Platform differences aside, an iPhone or Android phone can do many of the same things as a Windows or Mac laptop or desktop, and beyond the screen sizes and control, they can be very, very similar. This article was written using an iPad, but it could have been written using a phone or a laptop.

Reading your email and clicking links is much the same whether you do it on a phone, tablet, or computer, and that you can get scammed on either. Phishing attempts designed to make you think you’re at PayPal or have a delivery waiting at Australia Post can look convincing on either desktop or mobile, and the sense of urgency scammers add to a message can help make the case, particularly when we’re not paying attention.

“Let’s face it, we’re not the most attentive people when we’re on our phones, especially when we’re also doing something else, like eating, or riding the bus. It’s painfully easy to click on the wrong link when you see it on a small screen, or to download the wrong attachment, or to login into a fake page, or to think your internet provider is going to cancel your contract if you don’t pay right now,” said Balan.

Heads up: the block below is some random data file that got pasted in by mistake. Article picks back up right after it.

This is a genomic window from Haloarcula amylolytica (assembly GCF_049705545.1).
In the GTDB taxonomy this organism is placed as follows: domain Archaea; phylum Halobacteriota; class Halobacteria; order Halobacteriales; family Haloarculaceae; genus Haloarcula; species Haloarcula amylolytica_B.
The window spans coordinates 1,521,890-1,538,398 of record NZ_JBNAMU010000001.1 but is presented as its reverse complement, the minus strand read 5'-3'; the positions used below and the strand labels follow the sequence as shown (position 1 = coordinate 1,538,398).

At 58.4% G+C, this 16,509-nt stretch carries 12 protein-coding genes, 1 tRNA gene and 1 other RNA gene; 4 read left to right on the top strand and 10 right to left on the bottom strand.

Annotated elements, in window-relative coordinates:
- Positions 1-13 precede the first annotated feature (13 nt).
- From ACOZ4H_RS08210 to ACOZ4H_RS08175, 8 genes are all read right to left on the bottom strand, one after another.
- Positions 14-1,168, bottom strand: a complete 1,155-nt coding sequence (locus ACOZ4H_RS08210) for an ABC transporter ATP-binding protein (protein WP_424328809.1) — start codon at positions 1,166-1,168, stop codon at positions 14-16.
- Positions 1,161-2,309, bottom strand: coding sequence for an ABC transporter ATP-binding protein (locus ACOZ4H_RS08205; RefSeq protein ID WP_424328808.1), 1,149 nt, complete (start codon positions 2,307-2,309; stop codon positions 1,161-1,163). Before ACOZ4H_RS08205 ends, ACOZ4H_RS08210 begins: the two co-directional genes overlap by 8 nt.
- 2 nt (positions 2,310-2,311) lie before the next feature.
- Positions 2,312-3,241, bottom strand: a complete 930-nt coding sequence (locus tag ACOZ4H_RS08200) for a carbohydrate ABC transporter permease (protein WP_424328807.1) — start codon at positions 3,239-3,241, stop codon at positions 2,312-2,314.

Unfortunately, time at home during the pandemic only made things worse, it seems, and everything became a target.

Clicking a dodgy link could lead you to a convincing scam, whether you get the message on your phone or desktop.

Both phones and computers are susceptible to scams

It doesn’t really matter if you rely on one over the other, because if you use the internet, you’re likely being targeted. It’s not so much that you’re using a phone or a computer, but rather that you’re a citizen of the internet, making you a possible victim scammers and criminals can go after.

It’s happening everywhere and everyone is at risk.

“Since early 2020, our sensors picked up a spike in scams, phishing, and malware across all platforms,” said Balan.

“Android threats increased 32% in the second half of the year. Scammers started preying on scared people, vulnerable people. They started bombarding e-mails with miracle cures, urgent donations and the latest COVID news,” he said.

“They weaponised apps like Zoom, and tricked people into installing malware and ransomware. As soon as the restrictions were briefly lifted there was a rise in travel scams, dating scams and of course the old Nigerian Prince scam.”

By the beginning of November this year when Scam Awareness Week 2021 kicked off, the ACCC’s Scamwatch tracking project had found nearly $250 million dollars was lost by Australians in reported scams, with some going unreported, leaving the tally likely to be much, much higher.

It all leads to an alarming situation where it doesn’t really matter what you’re using, you can be targeted on either. Phone, computer, and other devices are at risk, which makes the education behind scams crucially important, as is the conversation, encouraging everyone to talk about it so that we’re always potentially ahead of the scammers.